AMMAN, Jordan -- Hundreds of well-wishers gathered to greet Jordan's new Crown Prince Abdullah yesterday, even as his father was back in an American hospital undergoing treatment for cancer.
The turnout signified a collective embrace of King Hussein's decision to name his eldest son to replace the monarch's brother, Prince Hassan, who had held the post for 33 years.
Among yesterday's well-wishers was the ousted crown prince.
"May you be successful, God willing," a smiling Prince Hassan told his nephew.
It was a ceremony befitting the future monarch of this desert kingdom.
Crown Prince Abdullah, an army major general who wore a conservative blue suit for the occasion, presided over an honor guard of Bedouin tribesmen in red-and-white checked headdresses before the first guests arrived.
Then, standing before the gold-rimmed throne occupied by his 63-year-old father for nearly half a century, the stocky, 36-year-old regent greeted a line of Jordanian lawmakers, diplomats, Middle East dignitaries, government officials, workers and Muslim and Christian clerics. He warmly extended his hand to his guests, received their kisses in the traditional Arab greeting, chatted amicably and smiled for hours on end.
So many people wanted to pay their respects that the palace scheduled another ceremony for today.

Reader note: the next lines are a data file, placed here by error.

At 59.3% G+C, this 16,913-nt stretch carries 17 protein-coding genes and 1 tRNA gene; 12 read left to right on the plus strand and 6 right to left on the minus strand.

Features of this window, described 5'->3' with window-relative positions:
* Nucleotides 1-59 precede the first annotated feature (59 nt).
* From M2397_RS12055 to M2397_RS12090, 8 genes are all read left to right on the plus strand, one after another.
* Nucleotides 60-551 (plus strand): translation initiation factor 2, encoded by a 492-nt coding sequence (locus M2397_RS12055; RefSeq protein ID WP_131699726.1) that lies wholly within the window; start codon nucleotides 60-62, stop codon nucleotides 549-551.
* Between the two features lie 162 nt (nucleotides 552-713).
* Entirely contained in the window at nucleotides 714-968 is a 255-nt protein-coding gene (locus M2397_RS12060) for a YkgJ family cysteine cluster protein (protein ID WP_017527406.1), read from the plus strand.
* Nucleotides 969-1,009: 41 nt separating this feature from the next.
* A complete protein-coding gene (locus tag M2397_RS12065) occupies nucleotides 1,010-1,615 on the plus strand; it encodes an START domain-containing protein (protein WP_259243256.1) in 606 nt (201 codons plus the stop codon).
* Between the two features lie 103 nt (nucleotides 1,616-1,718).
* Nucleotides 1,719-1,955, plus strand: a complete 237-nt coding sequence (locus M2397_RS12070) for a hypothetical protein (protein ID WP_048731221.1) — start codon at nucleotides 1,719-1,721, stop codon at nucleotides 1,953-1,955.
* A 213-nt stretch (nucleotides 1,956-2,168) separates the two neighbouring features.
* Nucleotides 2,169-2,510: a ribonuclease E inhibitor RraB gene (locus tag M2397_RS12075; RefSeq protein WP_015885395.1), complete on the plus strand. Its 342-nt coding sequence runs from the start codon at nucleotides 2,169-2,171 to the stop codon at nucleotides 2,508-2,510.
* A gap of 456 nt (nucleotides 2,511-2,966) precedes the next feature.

Also today, Secretary of State Madeleine K. Albright will offer her congratulations and U.S. support to the crown prince, who heads Jordan's elite Special Forces but, unlike his uncle, has little experience in foreign relations.
Jordan is a key U.S. ally in the region, and receives more than $100 million in foreign and military aid annually from the United States.
"The secretary of state will meet with Crown Prince Abdullah to express our friendship for him and the Jordanian people and consult on bilateral relations and regional issues," said James P. Rubin, the State Department spokesman.
Albright, who was passing through the region, decided to visit the crown prince after consulting with aides to the king, who abruptly returned Tuesday to the Mayo Clinic in Rochester, Minn., suffering a relapse of lymphatic cancer. A bone marrow transplant was not successful and King Hussein may have to undergo a second one.